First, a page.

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I am wondering what are the alternatives for "I thought a lot about it" in English using an idiom or fixed expression?

  • I thought a lot about it, but I couldn't find any answer to it.

  • I thought a lot about why my tone of voice changes while I switch across languages, but I couldn't come up with any answer to the question.

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    "why my tone of voice changes while I switch across languages" really like to know the answer of this!
    – user141755
    Commented Apr 10, 2022 at 9:08
  • So this is explicitly not a single-word request? You'll only contemplate idioms or fixed expressions?
    – Joachim
    Commented Apr 10, 2022 at 10:22
  • I don't know if your "question within a question" really is something that (still) puzzles you, but I remember being told that to make my spoken French sound more like a native Francophone, I should make a conscious effort to tighten my stomach muscles when speaking. Which would tend to affect my "tone of voice", obviously. Commented Apr 10, 2022 at 15:13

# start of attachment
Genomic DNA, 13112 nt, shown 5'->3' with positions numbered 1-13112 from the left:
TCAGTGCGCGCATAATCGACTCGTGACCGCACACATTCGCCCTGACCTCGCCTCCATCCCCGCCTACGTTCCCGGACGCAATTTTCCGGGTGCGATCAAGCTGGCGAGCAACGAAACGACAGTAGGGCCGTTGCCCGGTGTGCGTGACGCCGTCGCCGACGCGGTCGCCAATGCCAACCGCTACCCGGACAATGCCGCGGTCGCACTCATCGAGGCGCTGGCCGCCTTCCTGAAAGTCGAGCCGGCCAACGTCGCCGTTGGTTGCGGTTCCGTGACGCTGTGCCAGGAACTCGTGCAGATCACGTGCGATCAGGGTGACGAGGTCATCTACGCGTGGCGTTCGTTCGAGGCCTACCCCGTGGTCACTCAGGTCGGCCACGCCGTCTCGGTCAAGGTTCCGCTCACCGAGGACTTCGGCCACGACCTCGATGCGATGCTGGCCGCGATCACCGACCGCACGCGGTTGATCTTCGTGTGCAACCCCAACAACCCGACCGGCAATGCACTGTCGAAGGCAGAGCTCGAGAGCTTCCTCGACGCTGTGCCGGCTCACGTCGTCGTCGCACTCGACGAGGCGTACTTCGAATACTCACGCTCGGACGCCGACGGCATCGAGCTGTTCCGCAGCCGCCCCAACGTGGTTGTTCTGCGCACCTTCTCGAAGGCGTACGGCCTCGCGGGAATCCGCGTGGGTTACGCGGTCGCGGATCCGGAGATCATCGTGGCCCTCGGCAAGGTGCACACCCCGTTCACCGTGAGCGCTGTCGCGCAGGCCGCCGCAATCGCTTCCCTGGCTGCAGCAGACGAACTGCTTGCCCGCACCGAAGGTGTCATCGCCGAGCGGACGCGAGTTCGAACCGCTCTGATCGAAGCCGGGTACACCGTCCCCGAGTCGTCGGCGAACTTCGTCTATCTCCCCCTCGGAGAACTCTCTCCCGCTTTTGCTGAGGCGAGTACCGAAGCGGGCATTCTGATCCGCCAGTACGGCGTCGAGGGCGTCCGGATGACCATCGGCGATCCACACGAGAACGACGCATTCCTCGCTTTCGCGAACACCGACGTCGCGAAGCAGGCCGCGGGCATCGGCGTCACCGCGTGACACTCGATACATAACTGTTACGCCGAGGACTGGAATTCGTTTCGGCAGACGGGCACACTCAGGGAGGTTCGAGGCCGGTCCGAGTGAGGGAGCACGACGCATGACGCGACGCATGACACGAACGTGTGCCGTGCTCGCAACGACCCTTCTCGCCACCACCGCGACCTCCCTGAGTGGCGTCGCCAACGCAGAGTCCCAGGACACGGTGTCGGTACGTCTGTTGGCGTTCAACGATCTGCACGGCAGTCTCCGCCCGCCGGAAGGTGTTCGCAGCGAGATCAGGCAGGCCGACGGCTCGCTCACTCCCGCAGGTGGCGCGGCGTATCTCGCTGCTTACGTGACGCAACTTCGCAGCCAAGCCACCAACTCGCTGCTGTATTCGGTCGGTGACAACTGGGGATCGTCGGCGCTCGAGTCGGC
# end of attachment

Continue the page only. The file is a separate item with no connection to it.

• I worried at the problem for ages, but couldn't come up with a satisfactory answer Commented Apr 10, 2022 at 15:15

2 Answers 2

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I gave it a lot of thought is the first one that occurs to me.

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  • Can we say: "I gave it a lot of thought" means the same as "I pondered it" @stangdon?
    – A-friend
    Commented Apr 10, 2022 at 15:22
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    @A-friend To me, ponder is a more formal word, and also means something like "thought about it deeply", while "gave it a lot of thought" could just mean "thought about it for a long time."
    – stangdon
    Commented Apr 10, 2022 at 17:29
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We could consider ponder.

Definition C2 explains.

to think carefully about something, especially for a noticeable length of time

She sat back for a minute to ponder her next move in the game.

We could hence say

I ponder it, but I couldn't find any answer to it.

I ponder why my tone of voice changes while I switch across languages, but I couldn't come up with any answer to the question.

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